Coming into an internship you never really know what to expect from your summer. What I definitely didn’t expect was that my whole summer would center around one library – Pyodide – and that it would leave such an impression on my team and organization.
Pyodide is an open-source library that was started at Mozilla as part of the Iodide project. Pyodide allows a user to run Python in a web browser through having the Python interpreter compiled to Web Assembly (WASM). It comes with 75 packages already in the base library, most of which are part of the scientific stack such as NumPy and Pandas. Other packages can be installed if they are pure python wheels from PyPI. Check out the Pyodide library here and the docs here.
With my project being very open-ended, the question I wanted to investigate was how can my team, the Python Tools for VS Code team, use Pyodide? The idea of running Python in a web browser seems amazing, but how easy is it to work with and what can we actually prototype?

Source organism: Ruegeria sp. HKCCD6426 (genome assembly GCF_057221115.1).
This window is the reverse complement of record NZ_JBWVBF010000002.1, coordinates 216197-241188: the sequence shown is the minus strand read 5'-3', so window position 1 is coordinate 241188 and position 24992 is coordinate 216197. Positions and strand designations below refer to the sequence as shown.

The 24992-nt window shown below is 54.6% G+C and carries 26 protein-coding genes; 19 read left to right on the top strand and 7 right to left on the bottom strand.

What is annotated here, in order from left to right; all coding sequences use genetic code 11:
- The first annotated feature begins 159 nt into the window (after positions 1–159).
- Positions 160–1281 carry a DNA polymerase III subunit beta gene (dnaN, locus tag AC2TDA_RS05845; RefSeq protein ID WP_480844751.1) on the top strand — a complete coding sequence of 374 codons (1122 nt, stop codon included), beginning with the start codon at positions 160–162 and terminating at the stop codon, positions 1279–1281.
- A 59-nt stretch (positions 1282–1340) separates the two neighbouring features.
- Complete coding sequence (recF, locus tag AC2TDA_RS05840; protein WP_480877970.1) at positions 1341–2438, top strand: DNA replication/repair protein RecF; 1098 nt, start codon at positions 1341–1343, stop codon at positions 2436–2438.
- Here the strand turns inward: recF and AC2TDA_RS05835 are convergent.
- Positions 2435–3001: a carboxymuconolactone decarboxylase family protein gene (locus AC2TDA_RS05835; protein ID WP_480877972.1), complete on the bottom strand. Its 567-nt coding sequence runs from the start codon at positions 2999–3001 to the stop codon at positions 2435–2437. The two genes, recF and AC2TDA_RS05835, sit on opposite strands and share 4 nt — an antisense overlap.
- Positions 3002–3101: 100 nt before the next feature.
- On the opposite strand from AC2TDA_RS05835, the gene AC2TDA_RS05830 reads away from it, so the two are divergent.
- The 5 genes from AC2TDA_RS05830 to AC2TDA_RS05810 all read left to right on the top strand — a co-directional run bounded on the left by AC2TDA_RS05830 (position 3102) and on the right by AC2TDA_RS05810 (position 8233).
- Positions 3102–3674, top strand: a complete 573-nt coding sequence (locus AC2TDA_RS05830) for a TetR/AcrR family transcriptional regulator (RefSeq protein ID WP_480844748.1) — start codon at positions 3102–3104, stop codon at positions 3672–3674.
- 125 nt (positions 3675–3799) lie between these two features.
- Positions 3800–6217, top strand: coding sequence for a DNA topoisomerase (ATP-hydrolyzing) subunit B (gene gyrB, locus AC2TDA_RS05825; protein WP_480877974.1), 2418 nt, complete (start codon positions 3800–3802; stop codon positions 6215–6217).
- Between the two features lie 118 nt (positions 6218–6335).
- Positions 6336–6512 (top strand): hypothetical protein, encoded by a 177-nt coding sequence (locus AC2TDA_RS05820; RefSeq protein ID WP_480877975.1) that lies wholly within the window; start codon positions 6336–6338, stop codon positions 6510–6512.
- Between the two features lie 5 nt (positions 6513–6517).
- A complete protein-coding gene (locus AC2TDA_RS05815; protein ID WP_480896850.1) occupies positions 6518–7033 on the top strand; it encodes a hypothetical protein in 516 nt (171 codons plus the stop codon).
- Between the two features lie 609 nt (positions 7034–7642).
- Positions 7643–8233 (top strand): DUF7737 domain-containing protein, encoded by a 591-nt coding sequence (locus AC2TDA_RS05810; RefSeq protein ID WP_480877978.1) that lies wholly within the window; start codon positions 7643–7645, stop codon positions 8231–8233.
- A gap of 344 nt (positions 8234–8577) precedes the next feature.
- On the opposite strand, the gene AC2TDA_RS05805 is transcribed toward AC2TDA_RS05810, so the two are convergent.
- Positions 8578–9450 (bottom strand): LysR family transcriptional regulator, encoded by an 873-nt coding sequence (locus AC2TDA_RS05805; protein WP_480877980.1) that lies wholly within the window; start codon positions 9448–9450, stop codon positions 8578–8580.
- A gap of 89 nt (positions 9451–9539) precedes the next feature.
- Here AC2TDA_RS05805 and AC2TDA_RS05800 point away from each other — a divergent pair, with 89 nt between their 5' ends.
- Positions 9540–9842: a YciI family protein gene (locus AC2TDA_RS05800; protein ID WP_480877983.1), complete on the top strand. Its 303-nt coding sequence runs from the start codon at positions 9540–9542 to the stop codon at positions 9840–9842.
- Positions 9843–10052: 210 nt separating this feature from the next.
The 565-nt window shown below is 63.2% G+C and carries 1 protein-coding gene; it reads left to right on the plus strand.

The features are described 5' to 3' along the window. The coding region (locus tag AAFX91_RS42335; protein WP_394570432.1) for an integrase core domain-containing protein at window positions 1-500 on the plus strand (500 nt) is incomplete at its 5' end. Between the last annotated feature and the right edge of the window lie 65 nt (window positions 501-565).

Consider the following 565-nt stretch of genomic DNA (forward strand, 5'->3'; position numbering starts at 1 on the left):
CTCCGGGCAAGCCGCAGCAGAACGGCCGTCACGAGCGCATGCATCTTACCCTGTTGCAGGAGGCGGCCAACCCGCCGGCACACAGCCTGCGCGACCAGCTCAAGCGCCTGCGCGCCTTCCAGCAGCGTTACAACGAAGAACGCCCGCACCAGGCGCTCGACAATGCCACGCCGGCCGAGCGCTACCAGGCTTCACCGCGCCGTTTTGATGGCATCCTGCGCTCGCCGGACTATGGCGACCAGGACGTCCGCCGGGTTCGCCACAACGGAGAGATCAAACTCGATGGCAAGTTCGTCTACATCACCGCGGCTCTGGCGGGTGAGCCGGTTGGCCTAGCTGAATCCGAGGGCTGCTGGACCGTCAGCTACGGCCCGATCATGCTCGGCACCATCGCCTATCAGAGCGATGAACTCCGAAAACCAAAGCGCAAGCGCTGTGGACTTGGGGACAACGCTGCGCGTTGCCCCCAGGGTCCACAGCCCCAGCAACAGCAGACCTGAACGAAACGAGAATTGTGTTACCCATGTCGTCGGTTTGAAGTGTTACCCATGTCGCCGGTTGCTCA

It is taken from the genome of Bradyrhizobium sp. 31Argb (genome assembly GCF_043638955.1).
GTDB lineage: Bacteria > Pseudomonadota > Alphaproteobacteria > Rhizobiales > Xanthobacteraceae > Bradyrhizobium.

Since Python is a great language for beginners, we always keep beginner programmers and students top of mind when we think about who our users are and what they need. We have found that beginner users struggle to install and configure Python and these steps are a barrier during their getting started experience. Additionally, we have seen that some schools who restrict network access on school computers accidentally block students from downloading Python onto a school computer. Both of these problems could be fixed with the design of an extension, accessible through the VS Code marketplace, which would allow a user to run their Python code via Pyodide on the web. This was a very compelling use case and so I began exploring it as an option and I learned so much about Pyodide along the way. We were able to solve the problems with an extension as you can see in the demo below but this involved some workarounds that made it not production worthy. Here are my biggest takeaways and where I see this library going.